One of the names that I had heard the most in my father’s stories is Tito Abbo, so I took the time to find in the Internet who he was, and finally found this:
“….At this point, the Abbo and Scholtz families became close business associates for many decades. Tito Abbo formed a Colombian coffee processing and exporting company, Abbo, Jarimillo & Cia, in the early 1950’s. They worked closely with Scholtz & Company in New York, facilitating orders to the large U.S. roasters. In January of 1953, right out of the army, Henry’s son, Andy, went to Colombia to help organize Tito’s company and learn the business. He returned in June of 1954 to work at Scholtz & Company. Andy became a partner in 1957, making the total four: Henry, Andy, Tito and Luis Abbo. In 1972, the partnership moved to 110 Wall Street to accommodate their larger size. I visited Scholtz & Company at 110 Wall Street while I was still in college in 1973. I imagine it looked much like it did in the early years. Only a little English was spoken among the back office clerks….”
Image of the first milling factory 1950's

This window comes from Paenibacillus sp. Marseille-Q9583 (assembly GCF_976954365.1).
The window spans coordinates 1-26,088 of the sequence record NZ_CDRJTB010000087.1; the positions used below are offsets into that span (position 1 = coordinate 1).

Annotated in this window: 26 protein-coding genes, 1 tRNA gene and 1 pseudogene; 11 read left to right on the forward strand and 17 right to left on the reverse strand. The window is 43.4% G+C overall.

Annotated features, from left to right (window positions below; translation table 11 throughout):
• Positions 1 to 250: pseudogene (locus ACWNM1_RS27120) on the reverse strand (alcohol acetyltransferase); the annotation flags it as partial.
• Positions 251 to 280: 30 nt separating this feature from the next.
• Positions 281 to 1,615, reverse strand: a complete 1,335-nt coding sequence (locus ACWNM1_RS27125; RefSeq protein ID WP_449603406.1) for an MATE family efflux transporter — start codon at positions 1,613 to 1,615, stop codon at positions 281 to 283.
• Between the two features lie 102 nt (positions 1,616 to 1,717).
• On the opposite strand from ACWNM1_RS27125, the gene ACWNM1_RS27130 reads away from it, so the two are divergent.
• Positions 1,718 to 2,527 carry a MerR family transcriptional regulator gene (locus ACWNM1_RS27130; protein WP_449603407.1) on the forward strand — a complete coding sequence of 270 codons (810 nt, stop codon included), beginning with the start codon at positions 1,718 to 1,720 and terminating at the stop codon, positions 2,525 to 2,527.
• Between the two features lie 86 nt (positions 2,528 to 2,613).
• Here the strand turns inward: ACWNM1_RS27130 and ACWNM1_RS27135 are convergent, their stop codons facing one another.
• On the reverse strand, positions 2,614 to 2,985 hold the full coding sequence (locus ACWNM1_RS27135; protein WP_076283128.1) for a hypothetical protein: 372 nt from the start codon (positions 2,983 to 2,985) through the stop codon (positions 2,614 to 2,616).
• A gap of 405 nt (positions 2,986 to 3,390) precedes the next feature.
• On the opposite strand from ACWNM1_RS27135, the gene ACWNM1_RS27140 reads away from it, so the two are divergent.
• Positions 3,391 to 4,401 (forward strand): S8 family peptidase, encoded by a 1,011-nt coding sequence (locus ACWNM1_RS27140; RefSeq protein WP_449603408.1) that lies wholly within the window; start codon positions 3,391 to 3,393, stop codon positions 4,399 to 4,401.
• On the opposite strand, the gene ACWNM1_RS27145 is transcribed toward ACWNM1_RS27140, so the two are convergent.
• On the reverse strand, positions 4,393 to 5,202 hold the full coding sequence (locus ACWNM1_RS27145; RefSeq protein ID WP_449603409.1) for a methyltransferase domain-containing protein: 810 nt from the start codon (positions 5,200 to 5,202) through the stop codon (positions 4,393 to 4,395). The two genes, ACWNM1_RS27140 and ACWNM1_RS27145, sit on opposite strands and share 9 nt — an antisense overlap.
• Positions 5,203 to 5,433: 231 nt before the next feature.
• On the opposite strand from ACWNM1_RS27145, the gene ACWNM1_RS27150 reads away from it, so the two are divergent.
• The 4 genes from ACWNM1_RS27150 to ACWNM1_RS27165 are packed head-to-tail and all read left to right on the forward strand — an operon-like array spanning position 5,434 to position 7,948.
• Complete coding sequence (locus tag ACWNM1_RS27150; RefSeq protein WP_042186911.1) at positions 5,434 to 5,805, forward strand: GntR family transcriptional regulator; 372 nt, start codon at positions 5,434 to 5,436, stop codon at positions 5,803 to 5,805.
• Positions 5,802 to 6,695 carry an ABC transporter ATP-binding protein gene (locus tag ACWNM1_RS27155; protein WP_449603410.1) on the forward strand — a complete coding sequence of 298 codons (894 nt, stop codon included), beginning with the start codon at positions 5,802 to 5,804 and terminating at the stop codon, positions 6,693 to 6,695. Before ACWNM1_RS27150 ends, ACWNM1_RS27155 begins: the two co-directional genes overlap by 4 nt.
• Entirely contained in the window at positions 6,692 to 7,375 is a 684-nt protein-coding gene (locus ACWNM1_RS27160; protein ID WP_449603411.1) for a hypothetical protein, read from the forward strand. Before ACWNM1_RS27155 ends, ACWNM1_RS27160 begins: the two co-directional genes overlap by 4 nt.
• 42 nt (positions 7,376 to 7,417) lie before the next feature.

Source: Fotos Antiguas de Manizales, Unknow author
Direct Trade - High Social Impact Coffees from Colombia
BENJAMIN COFFEE BEANS
I chose Benjamin Coffee Beans to name this business as a tribute to my grandfather, one of the pioneers of the coffee industrialization in Colombia. There is not much that I know directly from his history since he had long passed away when I was born, but I am always delighted by the stories told by my father about the prosperous business my grandfather had established. I am always admired by his broad vision of a world-class business created in the rural Colombia of the 1950's.
In memory of Benjamin Jaramillo Botero (1899-1963) born in Filandia, Quindio, Colombia